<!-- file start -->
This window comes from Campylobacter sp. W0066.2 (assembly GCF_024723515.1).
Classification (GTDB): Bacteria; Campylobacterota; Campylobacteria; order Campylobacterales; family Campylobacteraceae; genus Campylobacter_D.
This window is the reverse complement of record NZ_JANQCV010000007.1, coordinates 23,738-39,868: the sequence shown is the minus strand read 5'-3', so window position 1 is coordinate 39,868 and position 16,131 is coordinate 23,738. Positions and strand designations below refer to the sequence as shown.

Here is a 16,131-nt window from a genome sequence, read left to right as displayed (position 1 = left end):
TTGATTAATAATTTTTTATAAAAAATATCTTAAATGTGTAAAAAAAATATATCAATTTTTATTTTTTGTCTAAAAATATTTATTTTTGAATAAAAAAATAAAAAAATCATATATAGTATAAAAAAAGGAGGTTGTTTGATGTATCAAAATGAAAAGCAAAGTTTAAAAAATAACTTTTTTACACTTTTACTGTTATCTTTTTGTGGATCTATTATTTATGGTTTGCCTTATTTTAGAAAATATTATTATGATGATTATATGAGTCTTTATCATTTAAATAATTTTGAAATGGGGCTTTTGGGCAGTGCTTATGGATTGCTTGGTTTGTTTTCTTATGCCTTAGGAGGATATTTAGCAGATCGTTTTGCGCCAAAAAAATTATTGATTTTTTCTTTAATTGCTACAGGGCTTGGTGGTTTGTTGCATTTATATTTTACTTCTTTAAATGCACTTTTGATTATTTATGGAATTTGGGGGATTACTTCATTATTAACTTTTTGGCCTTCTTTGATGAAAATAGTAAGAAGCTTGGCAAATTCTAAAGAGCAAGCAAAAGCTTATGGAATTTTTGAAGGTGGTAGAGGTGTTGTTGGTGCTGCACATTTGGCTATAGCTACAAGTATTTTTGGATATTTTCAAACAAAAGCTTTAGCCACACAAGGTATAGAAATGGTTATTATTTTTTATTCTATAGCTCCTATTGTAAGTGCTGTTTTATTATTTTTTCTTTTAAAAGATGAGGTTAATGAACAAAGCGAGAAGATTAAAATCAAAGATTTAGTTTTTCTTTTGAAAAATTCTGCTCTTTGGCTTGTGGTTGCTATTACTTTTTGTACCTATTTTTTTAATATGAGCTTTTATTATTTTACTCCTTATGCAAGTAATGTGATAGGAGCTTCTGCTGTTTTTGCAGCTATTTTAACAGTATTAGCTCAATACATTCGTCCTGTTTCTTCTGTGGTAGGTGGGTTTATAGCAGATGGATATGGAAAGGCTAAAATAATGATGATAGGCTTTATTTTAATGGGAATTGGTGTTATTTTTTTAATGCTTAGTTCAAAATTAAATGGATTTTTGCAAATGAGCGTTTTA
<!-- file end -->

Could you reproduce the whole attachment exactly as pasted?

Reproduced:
This window comes from Campylobacter sp. W0066.2 (assembly GCF_024723515.1).
Classification (GTDB): Bacteria; Campylobacterota; Campylobacteria; order Campylobacterales; family Campylobacteraceae; genus Campylobacter_D.
This window is the reverse complement of record NZ_JANQCV010000007.1, coordinates 23,738-39,868: the sequence shown is the minus strand read 5'-3', so window position 1 is coordinate 39,868 and position 16,131 is coordinate 23,738. Positions and strand designations below refer to the sequence as shown.

Here is a 16,131-nt window from a genome sequence, read left to right as displayed (position 1 = left end):
TTGATTAATAATTTTTTATAAAAAATATCTTAAATGTGTAAAAAAAATATATCAATTTTTATTTTTTGTCTAAAAATATTTATTTTTGAATAAAAAAATAAAAAAATCATATATAGTATAAAAAAAGGAGGTTGTTTGATGTATCAAAATGAAAAGCAAAGTTTAAAAAATAACTTTTTTACACTTTTACTGTTATCTTTTTGTGGATCTATTATTTATGGTTTGCCTTATTTTAGAAAATATTATTATGATGATTATATGAGTCTTTATCATTTAAATAATTTTGAAATGGGGCTTTTGGGCAGTGCTTATGGATTGCTTGGTTTGTTTTCTTATGCCTTAGGAGGATATTTAGCAGATCGTTTTGCGCCAAAAAAATTATTGATTTTTTCTTTAATTGCTACAGGGCTTGGTGGTTTGTTGCATTTATATTTTACTTCTTTAAATGCACTTTTGATTATTTATGGAATTTGGGGGATTACTTCATTATTAACTTTTTGGCCTTCTTTGATGAAAATAGTAAGAAGCTTGGCAAATTCTAAAGAGCAAGCAAAAGCTTATGGAATTTTTGAAGGTGGTAGAGGTGTTGTTGGTGCTGCACATTTGGCTATAGCTACAAGTATTTTTGGATATTTTCAAACAAAAGCTTTAGCCACACAAGGTATAGAAATGGTTATTATTTTTTATTCTATAGCTCCTATTGTAAGTGCTGTTTTATTATTTTTTCTTTTAAAAGATGAGGTTAATGAACAAAGCGAGAAGATTAAAATCAAAGATTTAGTTTTTCTTTTGAAAAATTCTGCTCTTTGGCTTGTGGTTGCTATTACTTTTTGTACCTATTTTTTTAATATGAGCTTTTATTATTTTACTCCTTATGCAAGTAATGTGATAGGAGCTTCTGCTGTTTTTGCAGCTATTTTAACAGTATTAGCTCAATACATTCGTCCTGTTTCTTCTGTGGTAGGTGGGTTTATAGCAGATGGATATGGAAAGGCTAAAATAATGATGATAGGCTTTATTTTAATGGGAATTGGTGTTATTTTTTTAATGCTTAGTTCAAAATTAAATGGATTTTTGCAAATGAGCGTTTTA